cate process. Chronic drug use, in fact, can fundamentally alter neurotransmission, changing both the way nerve cells talk to each other as well as the messages they exchange. When that happens, addiction occurs. ‘The molecular structures inside the neural pathways are altered,” explains Dr. Eric Nestler, director of the Laboratory of Molecular Psychiatry at the Yale University School of Medicine. “It happens with many types of drugs of abuse—alcohol, opiates, cocaine, amphetamines, marijuana, nicotine. Even though these substances act in different ways on different targets, they all tend to produce a range of broadly similar effects on the brain.”

Many of those broadly similar effects occur inside the mesolimbic dopamine system. A growing body of evidence, in fact, suggests that this particular cerebral circuitry may well be implicated in all addictions. That has not been proved, but there are good reasons to suspect that it might be true. The system seems to have been crafted over the long evolutionary time for the specific purpose of producing and regulating a powerful biological force, one that is critical for the survival of any species. In scientific parlance, the force is most often referred to as positive reinforcement. A better, if less clinically accurate label, is reward.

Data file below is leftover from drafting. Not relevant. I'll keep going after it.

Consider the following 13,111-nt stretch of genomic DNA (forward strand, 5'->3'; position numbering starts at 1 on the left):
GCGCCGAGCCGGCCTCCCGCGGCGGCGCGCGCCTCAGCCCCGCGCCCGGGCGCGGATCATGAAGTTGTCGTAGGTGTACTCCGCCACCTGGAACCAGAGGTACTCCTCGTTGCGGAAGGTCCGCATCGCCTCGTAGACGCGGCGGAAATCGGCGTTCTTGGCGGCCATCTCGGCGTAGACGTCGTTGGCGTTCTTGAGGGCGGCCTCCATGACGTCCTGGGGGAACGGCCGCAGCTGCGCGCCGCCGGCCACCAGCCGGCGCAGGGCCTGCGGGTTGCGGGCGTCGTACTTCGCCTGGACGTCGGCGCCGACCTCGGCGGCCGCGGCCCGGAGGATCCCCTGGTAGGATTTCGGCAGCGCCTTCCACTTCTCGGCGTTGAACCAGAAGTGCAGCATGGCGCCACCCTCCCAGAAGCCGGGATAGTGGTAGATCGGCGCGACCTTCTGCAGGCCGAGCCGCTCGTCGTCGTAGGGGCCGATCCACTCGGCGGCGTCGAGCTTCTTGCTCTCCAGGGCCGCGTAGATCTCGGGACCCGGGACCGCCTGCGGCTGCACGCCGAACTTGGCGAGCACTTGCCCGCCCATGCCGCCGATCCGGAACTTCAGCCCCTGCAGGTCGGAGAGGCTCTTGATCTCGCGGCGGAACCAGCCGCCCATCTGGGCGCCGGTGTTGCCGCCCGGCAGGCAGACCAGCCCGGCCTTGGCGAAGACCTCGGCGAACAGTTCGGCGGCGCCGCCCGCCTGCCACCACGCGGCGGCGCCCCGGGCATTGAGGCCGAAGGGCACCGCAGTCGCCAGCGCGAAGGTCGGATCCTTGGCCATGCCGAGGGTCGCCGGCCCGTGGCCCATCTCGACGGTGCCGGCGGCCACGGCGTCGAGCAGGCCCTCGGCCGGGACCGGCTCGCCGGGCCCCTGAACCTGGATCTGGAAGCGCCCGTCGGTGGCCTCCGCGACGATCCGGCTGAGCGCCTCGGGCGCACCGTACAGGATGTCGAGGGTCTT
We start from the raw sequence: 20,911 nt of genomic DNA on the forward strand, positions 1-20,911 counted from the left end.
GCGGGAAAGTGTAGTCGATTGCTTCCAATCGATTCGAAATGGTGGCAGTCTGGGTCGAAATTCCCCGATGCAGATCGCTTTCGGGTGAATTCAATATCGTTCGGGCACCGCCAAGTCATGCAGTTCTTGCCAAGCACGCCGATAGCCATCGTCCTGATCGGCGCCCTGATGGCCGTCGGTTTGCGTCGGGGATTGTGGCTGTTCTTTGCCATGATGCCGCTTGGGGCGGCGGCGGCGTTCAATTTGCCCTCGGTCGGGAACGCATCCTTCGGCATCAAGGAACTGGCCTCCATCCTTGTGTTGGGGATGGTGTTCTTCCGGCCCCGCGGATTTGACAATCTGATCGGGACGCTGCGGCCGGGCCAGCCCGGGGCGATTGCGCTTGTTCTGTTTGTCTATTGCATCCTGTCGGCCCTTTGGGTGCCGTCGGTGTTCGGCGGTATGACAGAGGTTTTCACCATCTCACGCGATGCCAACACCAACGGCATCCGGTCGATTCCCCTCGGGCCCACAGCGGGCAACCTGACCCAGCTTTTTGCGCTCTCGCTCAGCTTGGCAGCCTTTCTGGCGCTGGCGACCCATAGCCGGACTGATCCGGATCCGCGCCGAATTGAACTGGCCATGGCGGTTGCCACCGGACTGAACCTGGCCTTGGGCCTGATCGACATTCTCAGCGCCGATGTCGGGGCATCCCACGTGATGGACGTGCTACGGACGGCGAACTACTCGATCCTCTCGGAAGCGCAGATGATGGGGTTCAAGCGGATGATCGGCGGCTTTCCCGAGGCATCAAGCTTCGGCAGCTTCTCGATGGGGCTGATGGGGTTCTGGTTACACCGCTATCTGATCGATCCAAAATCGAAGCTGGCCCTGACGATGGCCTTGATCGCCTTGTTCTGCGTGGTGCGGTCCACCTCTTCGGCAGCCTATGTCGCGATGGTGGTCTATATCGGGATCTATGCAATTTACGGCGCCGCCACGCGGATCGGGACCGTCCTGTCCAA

The mesolimbic dopamine system is an integral part of the brain’s reward centre—and pleasure is the operative agent.

The system creates a sensation—such as pleasure—as reward for activity that benefits the organism, “positively reinforcing” the activity so it will be repeated. ‘The basic principle at work is pretty straightforward,” says Robert Pihl, professor of psychology and psychiatry at McGill University. “If you do something you like, the chances are good that you’ll probably want to do it all over again.”

Given the system’s function, it will come as no surprise to learn that the dopamine network plays a crucial role in processes involving learning, memory and motivation. Any activities that satisfy biological needs or offer survival value or reproductive advantage will switch on the circuits, inducing feelings that, according to Pihl, “include satisfaction, expansiveness, a sense of increased power and energy.” Naturally occurring stimuli abound, covering the range of human sensations. Food, water and sex will turn on the system, but so will the quiet contemplation of nature, art and music.

Drugs activate it, too, but drugs cheat. They hijack the brain’s reward circuits by activating the system at the point of neurotransmission, bypassing the sensory equipment and communications gear that the natural stimuli use. They manage to accomplish this task in various ingenious ways.

Heroin mimics the effects of a series of natural neurotransmitters known as endorphins, which are morphine-like and produce a sense of well-being. Marijuana, nicotine, caffeine and Valium do the same with other types of neurotransmitters. Cocaine does not mimic a neurotransmitter but it affects the nervous system by preventing dopamine, itself a neurotransmitter, from being regathered after messages have been transported across the synapse. Amphetamines also flood synapses with dopamine. LSD blocks the receptors for a neurotransmitter, serotonin. Ethanol, the active ingredient in alcohol, also interferes with a neurotransmitter.